RE:Confused of Canada
So to try to answer your question: there is very specific wording that governs the TV licence. The BBC have a charter, which ensures it is at arms length from the government, is not wholey funded by the taxpayer, and also has rules governing how it is to operate such as being available to all. This also prevents it using general taxation or subscription methods to be funded (though this could change with a change in laws). The charter is renewed every 10 years, and has been deliberately set up to preserve the status quo.
In order to watch TV programmes as they are being broadcast in the UK, you must have a TV licence. As of last year, to watch iPlayer (the video on demand service of the BBC) you must have a TV licence.
If you don't fall into those two categories, you don't have to have a licence. So for me, I have Netflix & Amazon subscriptions and only watch TV on demand and not iPlayer - i don't require a licence. I have TVs but they're all for console gaming or watching DVDs. I still don't require a licence.
Personally I would object to having to pay the BBCs bills because I don't use their content.
Would it work out cheaper if paid via general taxation? probably. But then I would have to pay and the selfish type of capitalist I am, I don't want to pay for something I don't use, nor, in my opinion, find of benefit to the public at large. (Though you'd find plenty of my countrymen willing to argue it is of public benefit)
If they went to a subscription model, you'd still have people like me not paying, the effect of general inertia of the populace and the lack of people succumbing to their threats so it would almost certainly raise costs for those who wanted it if the BBC wanted to maintain it's current level of funding. Not to mention that plenty of people don't watch the BBC but do watch other broadcasters and currently legally have to pay the BBC, and wouldn't have to under subscription.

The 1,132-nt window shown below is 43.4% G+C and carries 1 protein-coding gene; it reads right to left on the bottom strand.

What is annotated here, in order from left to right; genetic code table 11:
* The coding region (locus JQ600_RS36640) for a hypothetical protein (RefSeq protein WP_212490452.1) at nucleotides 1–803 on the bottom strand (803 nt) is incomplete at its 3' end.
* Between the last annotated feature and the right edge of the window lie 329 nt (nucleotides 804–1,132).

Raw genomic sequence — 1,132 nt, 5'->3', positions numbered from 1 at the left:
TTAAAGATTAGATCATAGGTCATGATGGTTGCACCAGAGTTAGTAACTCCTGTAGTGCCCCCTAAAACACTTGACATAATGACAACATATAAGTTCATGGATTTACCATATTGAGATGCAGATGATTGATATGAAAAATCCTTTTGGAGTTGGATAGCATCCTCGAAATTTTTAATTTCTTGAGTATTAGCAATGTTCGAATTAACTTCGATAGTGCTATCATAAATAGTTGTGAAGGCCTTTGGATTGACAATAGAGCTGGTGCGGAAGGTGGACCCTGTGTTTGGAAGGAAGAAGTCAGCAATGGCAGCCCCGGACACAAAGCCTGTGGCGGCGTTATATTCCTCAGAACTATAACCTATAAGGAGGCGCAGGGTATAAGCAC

So we're stuck in this ridiculous situation where it's an apparently optional cost, requiring significant knowledge of the loopholes to avoid (as I do), and using threats and legally powerless enforcement officers to shake down those who are suspected of evasion. It is very deliberately kept vague as to what rights their enforcers have (actually very few, though they give the impression they are the equivalent of the police with search warrants) and as such, hundreds of people are prosecuted every year when their only way of catching such people is to get them to self-incriminate themselves. Whilst I object to freeloaders, I object more to the enforcement methods which no other organisation would ever get away with, and thus, I (legally) do not pay for a TV Licence.